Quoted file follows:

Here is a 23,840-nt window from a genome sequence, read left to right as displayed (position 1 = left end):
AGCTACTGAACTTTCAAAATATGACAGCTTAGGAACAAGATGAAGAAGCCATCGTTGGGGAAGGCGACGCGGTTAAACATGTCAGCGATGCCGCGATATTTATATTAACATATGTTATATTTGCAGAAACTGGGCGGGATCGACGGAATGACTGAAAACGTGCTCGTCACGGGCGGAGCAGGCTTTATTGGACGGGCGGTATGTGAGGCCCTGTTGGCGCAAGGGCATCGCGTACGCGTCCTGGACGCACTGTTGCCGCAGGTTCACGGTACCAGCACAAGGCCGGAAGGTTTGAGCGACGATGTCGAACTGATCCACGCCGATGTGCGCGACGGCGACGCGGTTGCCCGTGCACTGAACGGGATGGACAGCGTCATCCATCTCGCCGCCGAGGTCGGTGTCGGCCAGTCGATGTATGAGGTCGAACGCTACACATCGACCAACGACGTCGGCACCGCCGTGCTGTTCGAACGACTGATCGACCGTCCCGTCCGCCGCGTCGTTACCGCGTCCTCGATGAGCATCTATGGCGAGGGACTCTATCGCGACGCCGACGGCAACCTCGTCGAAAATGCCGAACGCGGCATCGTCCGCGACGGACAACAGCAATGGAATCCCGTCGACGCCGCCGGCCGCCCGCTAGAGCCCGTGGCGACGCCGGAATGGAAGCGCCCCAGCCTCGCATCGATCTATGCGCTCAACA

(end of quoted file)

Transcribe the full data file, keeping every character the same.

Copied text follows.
Here is a 23,840-nt window from a genome sequence, read left to right as displayed (position 1 = left end):
AGCTACTGAACTTTCAAAATATGACAGCTTAGGAACAAGATGAAGAAGCCATCGTTGGGGAAGGCGACGCGGTTAAACATGTCAGCGATGCCGCGATATTTATATTAACATATGTTATATTTGCAGAAACTGGGCGGGATCGACGGAATGACTGAAAACGTGCTCGTCACGGGCGGAGCAGGCTTTATTGGACGGGCGGTATGTGAGGCCCTGTTGGCGCAAGGGCATCGCGTACGCGTCCTGGACGCACTGTTGCCGCAGGTTCACGGTACCAGCACAAGGCCGGAAGGTTTGAGCGACGATGTCGAACTGATCCACGCCGATGTGCGCGACGGCGACGCGGTTGCCCGTGCACTGAACGGGATGGACAGCGTCATCCATCTCGCCGCCGAGGTCGGTGTCGGCCAGTCGATGTATGAGGTCGAACGCTACACATCGACCAACGACGTCGGCACCGCCGTGCTGTTCGAACGACTGATCGACCGTCCCGTCCGCCGCGTCGTTACCGCGTCCTCGATGAGCATCTATGGCGAGGGACTCTATCGCGACGCCGACGGCAACCTCGTCGAAAATGCCGAACGCGGCATCGTCCGCGACGGACAACAGCAATGGAATCCCGTCGACGCCGCCGGCCGCCCGCTAGAGCCCGTGGCGACGCCGGAATGGAAGCGCCCCAGCCTCGCATCGATCTATGCGCTCAACA